Review: I Want to Live!


I Want To Live! Is a film-noir from 1958 that looks at a story that ended a few years earlier in 1955.  This is the story of real life criminal Barbara Graham.  known as “Bloody Babs” in the press, Graham was a career criminal  and was a known prostitute earlier in life. She kept bad company and is said to have helped break into a house with 3 men to rob a wealthy older women in a wheel chair.  They ended up murdering her and were then arrested.  Some say this movie is pretty true to fact, but general consensus is this is a highly fictionalized portrayal.

The reason I got to see this movie is it is 28 Days of Oscar on TCM and this is on because of Susan Hayward’s great performance.  She not only won the Best Actress Award in 1959, she also won the Golden Globe and New York Film Critics Circle Awards.


When Hayward signed on for this movie it wasn’t because she loved the script or thought it was going to be a great film. She did it to help out Producer Walter Wanger, Wanger was instrumental in starting Hayward’s career in film.  Wanger was making a comeback in film at the time because he had just got out of jail for shooting a man who was having an affair with his wife.  It was quite the scandal and Wanger had to reinvent himself.  Hayward was glad to help him.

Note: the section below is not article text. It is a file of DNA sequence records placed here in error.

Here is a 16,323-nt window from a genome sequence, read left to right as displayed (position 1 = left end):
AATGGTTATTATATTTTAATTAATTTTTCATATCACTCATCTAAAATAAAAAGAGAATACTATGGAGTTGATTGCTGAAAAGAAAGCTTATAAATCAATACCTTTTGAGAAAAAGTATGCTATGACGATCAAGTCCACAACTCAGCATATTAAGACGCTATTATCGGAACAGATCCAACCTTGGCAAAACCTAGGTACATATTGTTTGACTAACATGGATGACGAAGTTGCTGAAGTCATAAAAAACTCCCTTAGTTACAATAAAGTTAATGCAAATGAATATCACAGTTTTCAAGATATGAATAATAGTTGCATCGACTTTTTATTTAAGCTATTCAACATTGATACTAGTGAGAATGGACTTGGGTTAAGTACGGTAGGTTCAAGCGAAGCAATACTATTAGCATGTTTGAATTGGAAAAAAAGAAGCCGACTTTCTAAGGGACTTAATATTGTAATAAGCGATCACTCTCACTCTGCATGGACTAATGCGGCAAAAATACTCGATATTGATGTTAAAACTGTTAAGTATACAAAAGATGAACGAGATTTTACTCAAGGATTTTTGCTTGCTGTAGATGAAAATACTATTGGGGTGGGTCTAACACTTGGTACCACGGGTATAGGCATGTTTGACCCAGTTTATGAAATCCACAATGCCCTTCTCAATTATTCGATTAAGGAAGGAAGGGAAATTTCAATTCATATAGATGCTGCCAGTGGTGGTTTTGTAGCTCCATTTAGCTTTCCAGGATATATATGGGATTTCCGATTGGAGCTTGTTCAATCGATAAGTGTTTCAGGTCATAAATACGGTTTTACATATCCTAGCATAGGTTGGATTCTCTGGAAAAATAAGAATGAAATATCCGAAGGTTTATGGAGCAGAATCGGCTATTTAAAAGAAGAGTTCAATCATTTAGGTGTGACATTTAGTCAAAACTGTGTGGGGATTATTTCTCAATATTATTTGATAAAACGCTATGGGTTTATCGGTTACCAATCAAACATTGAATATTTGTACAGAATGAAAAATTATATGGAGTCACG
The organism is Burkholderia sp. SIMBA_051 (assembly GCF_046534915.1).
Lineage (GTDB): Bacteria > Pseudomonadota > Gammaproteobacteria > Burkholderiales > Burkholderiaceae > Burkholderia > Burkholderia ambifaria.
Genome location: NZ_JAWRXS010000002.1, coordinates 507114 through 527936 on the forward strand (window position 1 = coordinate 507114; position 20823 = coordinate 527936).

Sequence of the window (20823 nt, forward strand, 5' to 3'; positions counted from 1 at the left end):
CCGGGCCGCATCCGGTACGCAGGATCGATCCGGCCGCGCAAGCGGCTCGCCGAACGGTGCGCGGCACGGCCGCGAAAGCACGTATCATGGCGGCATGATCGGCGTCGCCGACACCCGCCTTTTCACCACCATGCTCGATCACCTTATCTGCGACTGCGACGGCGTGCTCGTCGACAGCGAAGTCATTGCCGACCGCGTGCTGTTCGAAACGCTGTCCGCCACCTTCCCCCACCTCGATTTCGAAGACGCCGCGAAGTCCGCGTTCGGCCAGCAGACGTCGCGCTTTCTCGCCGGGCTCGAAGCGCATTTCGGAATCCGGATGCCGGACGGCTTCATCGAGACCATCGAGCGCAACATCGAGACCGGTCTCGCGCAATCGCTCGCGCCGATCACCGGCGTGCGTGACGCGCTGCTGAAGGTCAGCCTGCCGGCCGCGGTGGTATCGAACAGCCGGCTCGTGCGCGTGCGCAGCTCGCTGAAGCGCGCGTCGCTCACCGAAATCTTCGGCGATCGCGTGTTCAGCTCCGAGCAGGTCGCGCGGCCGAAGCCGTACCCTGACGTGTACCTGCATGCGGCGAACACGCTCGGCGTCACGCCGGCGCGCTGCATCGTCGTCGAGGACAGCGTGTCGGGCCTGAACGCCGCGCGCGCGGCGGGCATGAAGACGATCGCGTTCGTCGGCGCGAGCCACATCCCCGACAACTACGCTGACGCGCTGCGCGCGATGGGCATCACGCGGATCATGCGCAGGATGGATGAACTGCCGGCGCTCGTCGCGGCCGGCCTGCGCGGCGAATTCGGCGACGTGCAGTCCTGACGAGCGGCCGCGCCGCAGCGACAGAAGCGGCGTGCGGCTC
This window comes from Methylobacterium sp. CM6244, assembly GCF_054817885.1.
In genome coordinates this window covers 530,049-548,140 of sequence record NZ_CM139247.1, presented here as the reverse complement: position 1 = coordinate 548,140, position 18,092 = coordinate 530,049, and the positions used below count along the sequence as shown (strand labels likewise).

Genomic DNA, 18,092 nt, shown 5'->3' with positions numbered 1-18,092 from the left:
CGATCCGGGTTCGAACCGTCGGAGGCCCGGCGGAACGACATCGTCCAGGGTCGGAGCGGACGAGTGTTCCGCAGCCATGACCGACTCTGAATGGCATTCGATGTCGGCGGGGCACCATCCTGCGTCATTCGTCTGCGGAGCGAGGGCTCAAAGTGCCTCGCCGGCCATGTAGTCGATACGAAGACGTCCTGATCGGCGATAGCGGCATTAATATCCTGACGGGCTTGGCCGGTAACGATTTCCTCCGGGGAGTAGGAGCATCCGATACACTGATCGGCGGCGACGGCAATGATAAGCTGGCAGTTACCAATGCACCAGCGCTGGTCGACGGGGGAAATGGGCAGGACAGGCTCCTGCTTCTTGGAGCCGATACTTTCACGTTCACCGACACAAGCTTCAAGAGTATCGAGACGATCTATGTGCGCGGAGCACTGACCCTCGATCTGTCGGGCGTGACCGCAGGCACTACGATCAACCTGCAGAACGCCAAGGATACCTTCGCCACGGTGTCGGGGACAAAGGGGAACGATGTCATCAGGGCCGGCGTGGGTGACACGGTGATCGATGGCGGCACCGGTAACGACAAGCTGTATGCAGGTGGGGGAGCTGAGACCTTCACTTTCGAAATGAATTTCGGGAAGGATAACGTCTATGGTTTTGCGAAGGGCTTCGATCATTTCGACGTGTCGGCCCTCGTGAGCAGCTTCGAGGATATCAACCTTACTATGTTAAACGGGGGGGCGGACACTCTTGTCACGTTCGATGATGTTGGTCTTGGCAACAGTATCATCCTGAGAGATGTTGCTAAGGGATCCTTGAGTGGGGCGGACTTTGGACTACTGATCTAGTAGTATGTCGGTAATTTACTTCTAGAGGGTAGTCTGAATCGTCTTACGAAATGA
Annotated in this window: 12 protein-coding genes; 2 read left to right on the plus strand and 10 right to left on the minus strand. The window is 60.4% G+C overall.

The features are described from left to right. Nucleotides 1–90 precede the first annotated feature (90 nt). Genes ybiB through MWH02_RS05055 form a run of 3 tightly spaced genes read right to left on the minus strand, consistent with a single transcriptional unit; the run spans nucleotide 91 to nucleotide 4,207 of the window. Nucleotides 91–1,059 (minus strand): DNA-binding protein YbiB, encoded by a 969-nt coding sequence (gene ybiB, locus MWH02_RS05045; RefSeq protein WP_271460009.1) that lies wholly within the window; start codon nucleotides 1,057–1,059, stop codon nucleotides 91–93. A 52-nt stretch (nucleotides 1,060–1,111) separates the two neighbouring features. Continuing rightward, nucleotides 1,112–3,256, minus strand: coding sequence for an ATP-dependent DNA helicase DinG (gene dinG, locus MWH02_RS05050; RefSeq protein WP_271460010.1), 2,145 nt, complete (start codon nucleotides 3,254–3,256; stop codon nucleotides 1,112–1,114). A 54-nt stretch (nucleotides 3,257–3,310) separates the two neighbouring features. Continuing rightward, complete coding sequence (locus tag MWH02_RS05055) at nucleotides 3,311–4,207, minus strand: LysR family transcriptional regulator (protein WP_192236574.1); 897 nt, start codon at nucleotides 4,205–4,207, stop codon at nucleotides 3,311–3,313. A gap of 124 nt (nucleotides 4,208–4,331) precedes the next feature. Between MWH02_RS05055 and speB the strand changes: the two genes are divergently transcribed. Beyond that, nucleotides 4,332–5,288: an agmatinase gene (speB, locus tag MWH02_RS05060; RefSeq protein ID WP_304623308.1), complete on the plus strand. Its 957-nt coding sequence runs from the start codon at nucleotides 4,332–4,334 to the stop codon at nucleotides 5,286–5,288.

This film is directed by Robert Wise one of the greatest directors in Hollywood history and directed many classic films in his long career.  Though Wise was never known as a film-noir director, he does a great job in this movie.  The off-center angles at the beginning are amazing and prison scenes are very well done.  Robert Wise really prepared well for this film, especially doing a lot of research to get the execution scene right.  The way this scene is shot, edited and doesn’t use music, but keeps it very silent and sparse is amazing. The end of this movie takes this film to another level.  This movie and Barbara Graham’s real life case went a long way in helping the anti-death penalty cause in California.  This doesn’t have your normal twists and turns we are used to in classic film-noir, but it is very dark and startling.